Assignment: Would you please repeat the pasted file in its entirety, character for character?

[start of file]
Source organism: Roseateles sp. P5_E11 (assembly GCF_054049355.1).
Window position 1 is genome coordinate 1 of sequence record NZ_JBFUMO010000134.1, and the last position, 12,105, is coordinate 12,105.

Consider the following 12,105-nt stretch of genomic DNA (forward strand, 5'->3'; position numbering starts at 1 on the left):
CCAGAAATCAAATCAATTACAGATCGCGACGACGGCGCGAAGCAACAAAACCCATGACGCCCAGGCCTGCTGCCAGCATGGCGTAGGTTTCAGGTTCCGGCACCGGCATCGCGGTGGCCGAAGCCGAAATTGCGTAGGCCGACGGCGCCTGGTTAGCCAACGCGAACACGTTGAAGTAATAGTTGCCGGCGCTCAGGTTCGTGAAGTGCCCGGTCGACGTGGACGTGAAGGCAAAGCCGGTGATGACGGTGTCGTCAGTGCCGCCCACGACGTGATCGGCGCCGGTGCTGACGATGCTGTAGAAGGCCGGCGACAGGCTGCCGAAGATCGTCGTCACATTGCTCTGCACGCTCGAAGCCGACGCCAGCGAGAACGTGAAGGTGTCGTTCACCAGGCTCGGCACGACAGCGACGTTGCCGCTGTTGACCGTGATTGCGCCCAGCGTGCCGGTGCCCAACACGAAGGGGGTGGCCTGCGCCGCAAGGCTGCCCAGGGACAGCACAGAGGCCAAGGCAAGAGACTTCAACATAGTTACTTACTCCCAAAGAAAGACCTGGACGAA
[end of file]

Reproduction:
Source organism: Roseateles sp. P5_E11 (assembly GCF_054049355.1).
Window position 1 is genome coordinate 1 of sequence record NZ_JBFUMO010000134.1, and the last position, 12,105, is coordinate 12,105.

Consider the following 12,105-nt stretch of genomic DNA (forward strand, 5'->3'; position numbering starts at 1 on the left):
CCAGAAATCAAATCAATTACAGATCGCGACGACGGCGCGAAGCAACAAAACCCATGACGCCCAGGCCTGCTGCCAGCATGGCGTAGGTTTCAGGTTCCGGCACCGGCATCGCGGTGGCCGAAGCCGAAATTGCGTAGGCCGACGGCGCCTGGTTAGCCAACGCGAACACGTTGAAGTAATAGTTGCCGGCGCTCAGGTTCGTGAAGTGCCCGGTCGACGTGGACGTGAAGGCAAAGCCGGTGATGACGGTGTCGTCAGTGCCGCCCACGACGTGATCGGCGCCGGTGCTGACGATGCTGTAGAAGGCCGGCGACAGGCTGCCGAAGATCGTCGTCACATTGCTCTGCACGCTCGAAGCCGACGCCAGCGAGAACGTGAAGGTGTCGTTCACCAGGCTCGGCACGACAGCGACGTTGCCGCTGTTGACCGTGATTGCGCCCAGCGTGCCGGTGCCCAACACGAAGGGGGTGGCCTGCGCCGCAAGGCTGCCCAGGGACAGCACAGAGGCCAAGGCAAGAGACTTCAACATAGTTACTTACTCCCAAAGAAAGACCTGGACGAA